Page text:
Virginia, one of the original colonies, has been home to Americans for hundreds of years. If Virginia is your home, too, you'll want to make sure to protect your property interests there. Whether you own a small home outside of Virginia Beach or a large townhouse in Richmond, property owners should be aware of the doctrine of adverse possession. If you have neighbors whose land borders yours, and who start to cross the property line and use portions of your land, those neighbors might be able to gain legal title to those portions under a legal doctrine known as “adverse possession.” While it might be less likely to occur in a crowded city, it’s worth realizing that a trespasser can also essentially squat on your land and eventually claim legal ownership.
There may additionally be situations in which you yourself need to assert an adverse possession claim over land that you feel you've developed a right to use and want to continue using.
To make sure that your existing land remains yours—that is, that a neighbor or trespasser can’t lay claim to a portion of your land after having encroached on it for a while—it’s worth familiarizing yourself with Virginia's laws on adverse possession.
Adverse possession is a legal concept that allows a trespasser—sometimes a stranger but more often a neighbor—to gain legal title over land that was once owned by someone else. The concept developed in early Britain, and has persisted as a way to achieve a fair result when one owner has neglected or forgotten about a piece of land while another has been using or caring for it for a long time, such that forcing that person to depart would create hardship.
Because adverse possession law is largely developed or interpreted by state courts, it differs slightly from one state to the next. Virginia courts don’t make adverse possession easy. They repeatedly emphasize that they assume that a person who occupies the land of another does so with the latter’s consent. In other words, it’s up to the trespasser to prove a claim of adverse possession, by clear and convincing evidence. The legal holder of title is the presumed owner until the adverse possessor can meet that burden of proof.
Like in most states, adverse possession in Virginia can be proven based on the character of a trespasser’s possession and the length of time he or she possesses the land. While some aspects of adverse possession are spelled out in legislation (specifically Va. Code Ann. § 8.01-236), courts dictate the elements that a trespasser must establish.
A trespasser’s possession must be 1) hostile (against the right of the true owner and without permission); 2) actual (exercising control over the property); 3) exclusive (within the possession of the trespasser alone); 4) open and notorious (using the property as the real owner would, without hiding his or her occupancy), and 5) continuous for the statutory period (which is 15 years in Virginia, under Va. Code Ann. § 8.01-236).
For example, imagine that Dale and Elaine live next to one another in Richmond. There is no dividing fence or apparent boundary between their yards. Dale builds a meditation hut that is actually on Elaine’s side of the property, covering about ten square feet of earth. Elaine doesn’t say anything. Dale uses the hut as if it were on his own land. He does this for 15 years. Under the rubric described above, Dale can probably establish that he “owns” the land on which he was encroaching. From Elaine’s perspective, she could have stopped Dale by demanding over those 15 years that he remove his hut, or sign a rental agreement, which would make the use an agreed-upon one, rather than a “hostile” one. But Virginia's courts will not allow her to suddenly eject Dale after sitting on her rights for so many years.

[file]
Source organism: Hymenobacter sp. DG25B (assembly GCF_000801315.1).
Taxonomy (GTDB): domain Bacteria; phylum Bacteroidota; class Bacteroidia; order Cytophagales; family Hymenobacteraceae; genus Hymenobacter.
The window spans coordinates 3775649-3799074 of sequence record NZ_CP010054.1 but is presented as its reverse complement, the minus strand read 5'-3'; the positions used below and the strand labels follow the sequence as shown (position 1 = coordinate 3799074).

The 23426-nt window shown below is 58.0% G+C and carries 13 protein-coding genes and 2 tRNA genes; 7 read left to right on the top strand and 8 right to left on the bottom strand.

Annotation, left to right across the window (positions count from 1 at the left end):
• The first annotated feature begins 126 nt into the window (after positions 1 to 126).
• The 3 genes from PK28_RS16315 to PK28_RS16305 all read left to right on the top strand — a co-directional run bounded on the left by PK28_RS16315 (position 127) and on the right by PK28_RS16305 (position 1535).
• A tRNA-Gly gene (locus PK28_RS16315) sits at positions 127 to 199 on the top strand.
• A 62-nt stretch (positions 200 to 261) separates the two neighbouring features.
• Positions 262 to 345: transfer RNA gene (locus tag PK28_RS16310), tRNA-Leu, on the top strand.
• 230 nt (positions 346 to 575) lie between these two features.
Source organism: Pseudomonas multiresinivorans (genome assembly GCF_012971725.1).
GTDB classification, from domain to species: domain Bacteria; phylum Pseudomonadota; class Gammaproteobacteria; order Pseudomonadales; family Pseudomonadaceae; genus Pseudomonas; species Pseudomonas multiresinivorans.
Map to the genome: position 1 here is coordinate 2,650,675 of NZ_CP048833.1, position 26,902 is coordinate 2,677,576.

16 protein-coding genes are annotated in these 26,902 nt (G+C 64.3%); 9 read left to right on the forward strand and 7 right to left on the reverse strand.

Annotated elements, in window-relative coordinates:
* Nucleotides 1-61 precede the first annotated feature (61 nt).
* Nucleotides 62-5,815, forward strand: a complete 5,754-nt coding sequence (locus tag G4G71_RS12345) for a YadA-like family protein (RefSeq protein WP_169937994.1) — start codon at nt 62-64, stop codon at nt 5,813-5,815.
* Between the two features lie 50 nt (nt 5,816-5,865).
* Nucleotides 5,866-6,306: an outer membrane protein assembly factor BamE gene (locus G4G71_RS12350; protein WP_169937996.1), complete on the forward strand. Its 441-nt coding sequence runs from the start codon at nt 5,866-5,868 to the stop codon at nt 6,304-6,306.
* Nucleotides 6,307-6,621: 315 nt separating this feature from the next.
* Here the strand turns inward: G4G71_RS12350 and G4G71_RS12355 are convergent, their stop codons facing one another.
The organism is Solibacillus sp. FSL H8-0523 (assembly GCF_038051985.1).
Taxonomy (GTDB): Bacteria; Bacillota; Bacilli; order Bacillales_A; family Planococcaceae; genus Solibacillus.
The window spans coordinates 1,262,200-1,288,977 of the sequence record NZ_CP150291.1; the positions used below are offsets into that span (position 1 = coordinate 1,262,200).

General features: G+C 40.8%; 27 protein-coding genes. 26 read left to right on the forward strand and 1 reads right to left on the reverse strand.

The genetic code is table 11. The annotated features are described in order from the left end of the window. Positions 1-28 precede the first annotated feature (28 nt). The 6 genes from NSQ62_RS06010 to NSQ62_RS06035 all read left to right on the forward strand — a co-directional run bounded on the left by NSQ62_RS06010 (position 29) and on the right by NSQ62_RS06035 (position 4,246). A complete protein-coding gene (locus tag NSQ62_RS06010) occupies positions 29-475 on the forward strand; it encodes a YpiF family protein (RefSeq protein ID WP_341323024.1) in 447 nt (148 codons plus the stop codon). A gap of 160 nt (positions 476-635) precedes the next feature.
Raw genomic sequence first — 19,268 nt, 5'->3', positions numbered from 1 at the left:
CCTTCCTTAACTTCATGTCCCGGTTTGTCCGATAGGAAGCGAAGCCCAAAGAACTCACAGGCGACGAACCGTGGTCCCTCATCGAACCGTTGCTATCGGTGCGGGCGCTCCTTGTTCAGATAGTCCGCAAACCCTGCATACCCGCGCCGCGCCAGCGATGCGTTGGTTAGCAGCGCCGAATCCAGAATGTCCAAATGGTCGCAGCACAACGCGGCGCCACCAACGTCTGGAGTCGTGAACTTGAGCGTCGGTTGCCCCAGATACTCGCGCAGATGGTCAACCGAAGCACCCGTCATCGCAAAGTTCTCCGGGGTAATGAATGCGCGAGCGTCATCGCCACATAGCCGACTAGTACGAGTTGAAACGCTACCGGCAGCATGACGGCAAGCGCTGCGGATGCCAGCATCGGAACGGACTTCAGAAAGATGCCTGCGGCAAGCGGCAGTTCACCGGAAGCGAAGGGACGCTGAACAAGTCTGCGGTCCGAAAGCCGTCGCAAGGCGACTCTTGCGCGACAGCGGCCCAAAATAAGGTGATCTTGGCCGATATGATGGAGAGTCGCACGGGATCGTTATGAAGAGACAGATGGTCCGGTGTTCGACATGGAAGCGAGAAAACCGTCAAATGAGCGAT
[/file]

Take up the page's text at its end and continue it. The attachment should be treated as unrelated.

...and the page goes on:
At 15 years, Virginia has a particularly long time-period requirement for continuous occupancy of the land by the would-be adverse possessor. (In some states, the number is as low as five years, in certain circumstances.)
Having said that, a trespasser does not necessarily need to occupy the land for that entire 15-year period. Sometimes, courts will allow “tacking on” of a previous trespasser’s occupancy of the land if there is a chain between them. In our example above, imagine that Dale sold “his” hut property to Ben after 12 years. If Ben inhabited the hut under all of the other adverse possession requirements for an additional 3 years, he would be able to claim title to the land against Elaine (since the total would be 15 years).
What if you’re a property owner and notice that a trespasser is on your land? Or you notice that your neighbor seems to be encroaching on part of your yard? Your first step, of course, is to speak with that person and remind him or her of your property boundaries.
But if the encroacher refuses to move, you might need to file an action to quiet title. This is essentially a judicial declaration (from a General District Court judge) that you own the land and that your neighbor or other encroacher does not.
This sort of court order can come in handy, particularly if you’re looking to sell your property and need to give assurance to a prospective buyer about your boundaries.
In Virginia, one may not use the adverse possession doctrine to acquire title to property owned by the federal or state government. In other words, if you live alongside a state park in Virginia Beach, you cannot seek to expand your yard by “possessing” part of the parkland for 15 years or more.